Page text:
There is a sort of communication between your brain and gut. We call this the brain-gut axis. This communication is facilitated by the nerves, neurons, hormones, and the gut’s microbiota (bacterial family).

The first proof of this connection was discovered by the Nobel Prize physiologist Ivan Pavlov. When you see, smell, or taste food, your stomach and pancreas are stimulated to release acid that helps in digestion. This happens because of the vagus nerve, a cranial nerve (nerve that emerges from the brain) that is responsible for the sensory and motor functions of the throat, abdomen and other nearby organs. Notably, the vagus nerve also sends information from the gut to the brain.

Additionally, studies have shown that people with Irritable Bowel Syndrome (IBS) or Crohn’s Disease have weak vagus nerve function, resulting in reduced gut function. In animal studies, stress stops the vagus nerve from sending information to the brain, and this results in various gut problems. However, a study involving mice shows that feeding them with probiotics resulted in reduced stress hormones in their blood. Interestingly (and sadly), this effect of probiotics had no effect when the vagus nerve was cut.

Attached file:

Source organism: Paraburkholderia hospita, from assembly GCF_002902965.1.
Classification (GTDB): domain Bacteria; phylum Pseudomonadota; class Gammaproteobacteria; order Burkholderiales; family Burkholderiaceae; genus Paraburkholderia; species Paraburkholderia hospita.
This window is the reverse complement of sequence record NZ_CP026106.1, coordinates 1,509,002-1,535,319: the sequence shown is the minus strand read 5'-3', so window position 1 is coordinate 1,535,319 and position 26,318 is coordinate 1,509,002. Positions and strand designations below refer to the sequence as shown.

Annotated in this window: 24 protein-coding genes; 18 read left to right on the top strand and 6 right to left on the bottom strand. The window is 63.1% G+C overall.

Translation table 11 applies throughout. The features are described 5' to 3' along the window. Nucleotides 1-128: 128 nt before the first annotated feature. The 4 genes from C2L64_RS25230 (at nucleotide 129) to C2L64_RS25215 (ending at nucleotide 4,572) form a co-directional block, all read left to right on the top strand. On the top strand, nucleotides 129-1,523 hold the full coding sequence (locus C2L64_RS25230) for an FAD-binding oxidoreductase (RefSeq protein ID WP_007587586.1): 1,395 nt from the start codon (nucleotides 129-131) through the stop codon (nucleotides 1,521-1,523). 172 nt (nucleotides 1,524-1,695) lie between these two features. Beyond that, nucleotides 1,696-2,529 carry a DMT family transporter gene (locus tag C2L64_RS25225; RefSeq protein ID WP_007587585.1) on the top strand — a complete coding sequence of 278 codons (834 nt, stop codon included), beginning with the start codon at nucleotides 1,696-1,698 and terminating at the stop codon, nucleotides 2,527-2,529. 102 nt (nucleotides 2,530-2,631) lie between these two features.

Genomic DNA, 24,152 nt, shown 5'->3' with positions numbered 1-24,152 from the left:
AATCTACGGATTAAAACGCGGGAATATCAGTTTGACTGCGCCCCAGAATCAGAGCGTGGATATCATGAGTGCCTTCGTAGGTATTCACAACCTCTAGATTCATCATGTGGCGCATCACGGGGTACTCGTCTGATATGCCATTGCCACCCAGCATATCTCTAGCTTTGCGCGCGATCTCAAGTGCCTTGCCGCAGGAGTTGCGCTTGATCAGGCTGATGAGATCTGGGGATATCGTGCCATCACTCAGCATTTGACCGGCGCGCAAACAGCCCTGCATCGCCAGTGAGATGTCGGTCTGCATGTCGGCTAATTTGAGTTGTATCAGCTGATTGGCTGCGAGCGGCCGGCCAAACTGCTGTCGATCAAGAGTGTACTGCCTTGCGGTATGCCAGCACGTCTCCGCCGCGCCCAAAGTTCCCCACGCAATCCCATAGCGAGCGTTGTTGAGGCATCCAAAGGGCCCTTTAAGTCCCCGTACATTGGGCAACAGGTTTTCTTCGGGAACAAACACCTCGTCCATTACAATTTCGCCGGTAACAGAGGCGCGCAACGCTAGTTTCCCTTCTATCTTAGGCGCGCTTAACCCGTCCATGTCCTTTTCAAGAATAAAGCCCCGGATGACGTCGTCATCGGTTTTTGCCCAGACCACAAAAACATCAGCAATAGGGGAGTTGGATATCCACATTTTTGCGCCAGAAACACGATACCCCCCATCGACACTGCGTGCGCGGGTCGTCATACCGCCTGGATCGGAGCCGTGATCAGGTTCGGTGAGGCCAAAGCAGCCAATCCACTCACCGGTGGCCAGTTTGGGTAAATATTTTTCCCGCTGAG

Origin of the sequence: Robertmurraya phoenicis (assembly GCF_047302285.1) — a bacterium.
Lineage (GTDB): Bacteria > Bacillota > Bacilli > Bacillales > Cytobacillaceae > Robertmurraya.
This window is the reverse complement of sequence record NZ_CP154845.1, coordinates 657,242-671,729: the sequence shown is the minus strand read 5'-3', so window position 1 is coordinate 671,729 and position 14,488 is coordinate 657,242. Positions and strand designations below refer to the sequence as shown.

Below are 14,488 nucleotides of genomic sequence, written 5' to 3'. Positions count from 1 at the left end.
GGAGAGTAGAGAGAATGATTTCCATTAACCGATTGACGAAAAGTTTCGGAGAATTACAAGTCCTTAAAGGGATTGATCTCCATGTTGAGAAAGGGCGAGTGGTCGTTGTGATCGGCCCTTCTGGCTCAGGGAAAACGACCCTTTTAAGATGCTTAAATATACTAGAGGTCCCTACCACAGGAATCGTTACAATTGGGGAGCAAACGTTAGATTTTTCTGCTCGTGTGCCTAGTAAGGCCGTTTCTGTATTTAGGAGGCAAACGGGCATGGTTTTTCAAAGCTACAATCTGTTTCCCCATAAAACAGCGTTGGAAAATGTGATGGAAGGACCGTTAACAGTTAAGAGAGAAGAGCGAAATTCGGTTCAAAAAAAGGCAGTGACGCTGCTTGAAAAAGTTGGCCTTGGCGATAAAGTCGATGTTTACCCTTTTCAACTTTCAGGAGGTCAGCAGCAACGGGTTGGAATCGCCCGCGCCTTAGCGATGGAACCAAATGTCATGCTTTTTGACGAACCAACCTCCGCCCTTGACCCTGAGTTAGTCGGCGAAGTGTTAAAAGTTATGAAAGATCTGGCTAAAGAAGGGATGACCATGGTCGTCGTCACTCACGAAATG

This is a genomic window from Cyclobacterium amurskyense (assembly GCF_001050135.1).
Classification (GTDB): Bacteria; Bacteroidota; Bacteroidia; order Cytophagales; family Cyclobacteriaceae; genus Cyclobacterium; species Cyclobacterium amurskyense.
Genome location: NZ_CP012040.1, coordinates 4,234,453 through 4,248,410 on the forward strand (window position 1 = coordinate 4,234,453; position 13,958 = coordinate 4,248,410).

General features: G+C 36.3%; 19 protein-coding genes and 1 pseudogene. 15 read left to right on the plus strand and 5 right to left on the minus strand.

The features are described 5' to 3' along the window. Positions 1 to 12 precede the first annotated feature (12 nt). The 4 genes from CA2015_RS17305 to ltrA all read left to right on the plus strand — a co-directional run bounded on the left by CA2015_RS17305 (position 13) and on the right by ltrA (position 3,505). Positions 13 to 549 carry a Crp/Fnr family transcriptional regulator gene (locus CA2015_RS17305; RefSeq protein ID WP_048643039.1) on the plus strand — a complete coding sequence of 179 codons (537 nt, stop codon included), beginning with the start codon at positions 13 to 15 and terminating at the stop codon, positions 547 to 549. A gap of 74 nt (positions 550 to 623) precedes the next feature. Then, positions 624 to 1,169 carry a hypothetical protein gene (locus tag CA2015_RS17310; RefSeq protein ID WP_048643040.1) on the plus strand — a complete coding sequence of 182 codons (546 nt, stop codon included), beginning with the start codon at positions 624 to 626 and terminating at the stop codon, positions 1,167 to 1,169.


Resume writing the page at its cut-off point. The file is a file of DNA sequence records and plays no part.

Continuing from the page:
This proves that the connection between the brain and gut affects gastric function as well as brain function.

Now let’s move on to how the gut microbiota affect brain function and vice versa.

Over the previous 2 newsletters, we tackled GABA or gamma-aminobutyric acid. GABA is an example of a neurotransmitter. The brain has many neurotransmitters, and they are responsible for controlling your feelings and emotions. What’s interesting is that many of these neurotransmitters are produced by the cells and the trillions of bacteria in the gut. In fact, your gut microbiome (the diverse community of bacteria in the gut) is responsible for producing GABA.

Aside from producing neurotransmitters, your gut microbiome also produce chemicals that affect brain function and metabolize bile acids and amino acids that affect the brain. Yes, although bile acids are produced by the liver to digest and absorb fats, they also affect the brain.